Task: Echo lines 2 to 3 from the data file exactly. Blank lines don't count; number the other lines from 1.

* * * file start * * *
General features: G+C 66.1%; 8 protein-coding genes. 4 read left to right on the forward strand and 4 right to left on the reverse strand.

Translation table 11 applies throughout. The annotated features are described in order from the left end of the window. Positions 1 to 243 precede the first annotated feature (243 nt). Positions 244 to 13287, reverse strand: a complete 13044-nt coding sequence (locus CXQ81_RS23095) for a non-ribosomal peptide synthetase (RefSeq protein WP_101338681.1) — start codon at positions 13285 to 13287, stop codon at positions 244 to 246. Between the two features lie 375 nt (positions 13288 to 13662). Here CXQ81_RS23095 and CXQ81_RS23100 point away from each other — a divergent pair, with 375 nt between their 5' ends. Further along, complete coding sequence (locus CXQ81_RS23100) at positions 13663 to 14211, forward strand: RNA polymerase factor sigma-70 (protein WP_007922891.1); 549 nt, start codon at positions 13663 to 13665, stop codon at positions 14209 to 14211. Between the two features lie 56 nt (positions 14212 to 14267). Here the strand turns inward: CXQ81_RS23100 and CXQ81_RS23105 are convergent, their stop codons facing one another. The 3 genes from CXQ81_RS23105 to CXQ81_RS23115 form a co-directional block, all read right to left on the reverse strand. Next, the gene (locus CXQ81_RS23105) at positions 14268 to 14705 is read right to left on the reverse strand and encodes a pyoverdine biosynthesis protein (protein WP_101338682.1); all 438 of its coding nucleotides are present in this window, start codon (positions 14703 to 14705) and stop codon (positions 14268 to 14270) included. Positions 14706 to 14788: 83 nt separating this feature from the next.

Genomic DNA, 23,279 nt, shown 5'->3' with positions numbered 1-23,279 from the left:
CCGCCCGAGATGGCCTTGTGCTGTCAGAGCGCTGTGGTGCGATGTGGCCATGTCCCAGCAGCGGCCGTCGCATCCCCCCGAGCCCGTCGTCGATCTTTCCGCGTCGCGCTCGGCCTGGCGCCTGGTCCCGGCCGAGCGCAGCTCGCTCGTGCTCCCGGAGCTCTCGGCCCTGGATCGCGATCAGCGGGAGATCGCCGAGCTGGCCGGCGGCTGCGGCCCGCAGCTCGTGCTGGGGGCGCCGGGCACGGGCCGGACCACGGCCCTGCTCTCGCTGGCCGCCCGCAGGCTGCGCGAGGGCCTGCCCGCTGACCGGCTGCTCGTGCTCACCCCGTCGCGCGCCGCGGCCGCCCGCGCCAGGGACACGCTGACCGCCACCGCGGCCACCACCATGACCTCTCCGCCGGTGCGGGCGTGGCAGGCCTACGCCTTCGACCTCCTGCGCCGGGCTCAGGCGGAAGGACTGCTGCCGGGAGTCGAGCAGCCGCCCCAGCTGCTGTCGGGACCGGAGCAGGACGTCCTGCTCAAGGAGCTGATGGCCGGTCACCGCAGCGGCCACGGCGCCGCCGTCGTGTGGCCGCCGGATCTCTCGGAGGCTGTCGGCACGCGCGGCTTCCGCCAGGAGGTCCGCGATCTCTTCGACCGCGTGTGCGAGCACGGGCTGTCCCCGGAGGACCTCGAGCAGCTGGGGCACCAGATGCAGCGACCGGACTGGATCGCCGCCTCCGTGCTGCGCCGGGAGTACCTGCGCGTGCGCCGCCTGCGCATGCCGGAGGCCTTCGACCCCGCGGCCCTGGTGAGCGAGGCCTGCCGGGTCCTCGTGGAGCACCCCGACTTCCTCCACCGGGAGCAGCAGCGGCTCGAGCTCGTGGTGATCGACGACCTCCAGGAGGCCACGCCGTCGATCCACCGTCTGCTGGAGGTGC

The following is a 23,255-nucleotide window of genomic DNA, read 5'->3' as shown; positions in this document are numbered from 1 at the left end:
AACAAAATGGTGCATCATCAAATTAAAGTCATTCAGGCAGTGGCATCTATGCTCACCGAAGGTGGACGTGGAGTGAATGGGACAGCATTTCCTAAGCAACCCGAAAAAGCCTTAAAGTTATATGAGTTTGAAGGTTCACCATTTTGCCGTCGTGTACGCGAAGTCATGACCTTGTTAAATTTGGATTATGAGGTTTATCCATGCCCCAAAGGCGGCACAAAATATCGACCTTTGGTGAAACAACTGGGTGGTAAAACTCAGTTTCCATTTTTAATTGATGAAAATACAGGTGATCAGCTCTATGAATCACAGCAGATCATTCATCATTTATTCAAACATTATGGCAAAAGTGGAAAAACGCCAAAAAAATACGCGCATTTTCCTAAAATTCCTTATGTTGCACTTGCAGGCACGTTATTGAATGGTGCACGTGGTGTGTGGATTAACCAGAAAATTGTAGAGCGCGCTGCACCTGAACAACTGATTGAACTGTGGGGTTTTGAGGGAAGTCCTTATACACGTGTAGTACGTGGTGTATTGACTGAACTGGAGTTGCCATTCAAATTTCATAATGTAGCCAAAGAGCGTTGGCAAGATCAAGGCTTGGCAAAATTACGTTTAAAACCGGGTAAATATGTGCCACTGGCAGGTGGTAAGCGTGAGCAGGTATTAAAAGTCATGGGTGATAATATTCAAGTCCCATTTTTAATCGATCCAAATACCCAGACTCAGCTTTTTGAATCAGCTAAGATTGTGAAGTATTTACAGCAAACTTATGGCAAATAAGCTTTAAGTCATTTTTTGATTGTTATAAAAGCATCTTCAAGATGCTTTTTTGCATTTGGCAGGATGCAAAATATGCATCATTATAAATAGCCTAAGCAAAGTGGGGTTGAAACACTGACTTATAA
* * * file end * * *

Translation table 11 applies throughout. The annotated features are described in order from the left end of the window. Positions 1 to 243 precede the first annotated feature (243 nt). Positions 244 to 13287, reverse strand: a complete 13044-nt coding sequence (locus CXQ81_RS23095) for a non-ribosomal peptide synthetase (RefSeq protein WP_101338681.1) — start codon at positions 13285 to 13287, stop codon at positions 244 to 246. Between the two features lie 375 nt (positions 13288 to 13662). Here CXQ81_RS23095 and CXQ81_RS23100 point away from each other — a divergent pair, with 375 nt between their 5' ends. Further along, complete coding sequence (locus CXQ81_RS23100) at positions 13663 to 14211, forward strand: RNA polymerase factor sigma-70 (protein WP_007922891.1); 549 nt, start codon at positions 13663 to 13665, stop codon at positions 14209 to 14211. Between the two features lie 56 nt (positions 14212 to 14267). Here the strand turns inward: CXQ81_RS23100 and CXQ81_RS23105 are convergent, their stop codons facing one another. The 3 genes from CXQ81_RS23105 to CXQ81_RS23115 form a co-directional block, all read right to left on the reverse strand. Next, the gene (locus CXQ81_RS23105) at positions 14268 to 14705 is read right to left on the reverse strand and encodes a pyoverdine biosynthesis protein (protein WP_101338682.1); all 438 of its coding nucleotides are present in this window, start codon (positions 14703 to 14705) and stop codon (positions 14268 to 14270) included. Positions 14706 to 14788: 83 nt separating this feature from the next.

Genomic DNA, 23,279 nt, shown 5'->3' with positions numbered 1-23,279 from the left: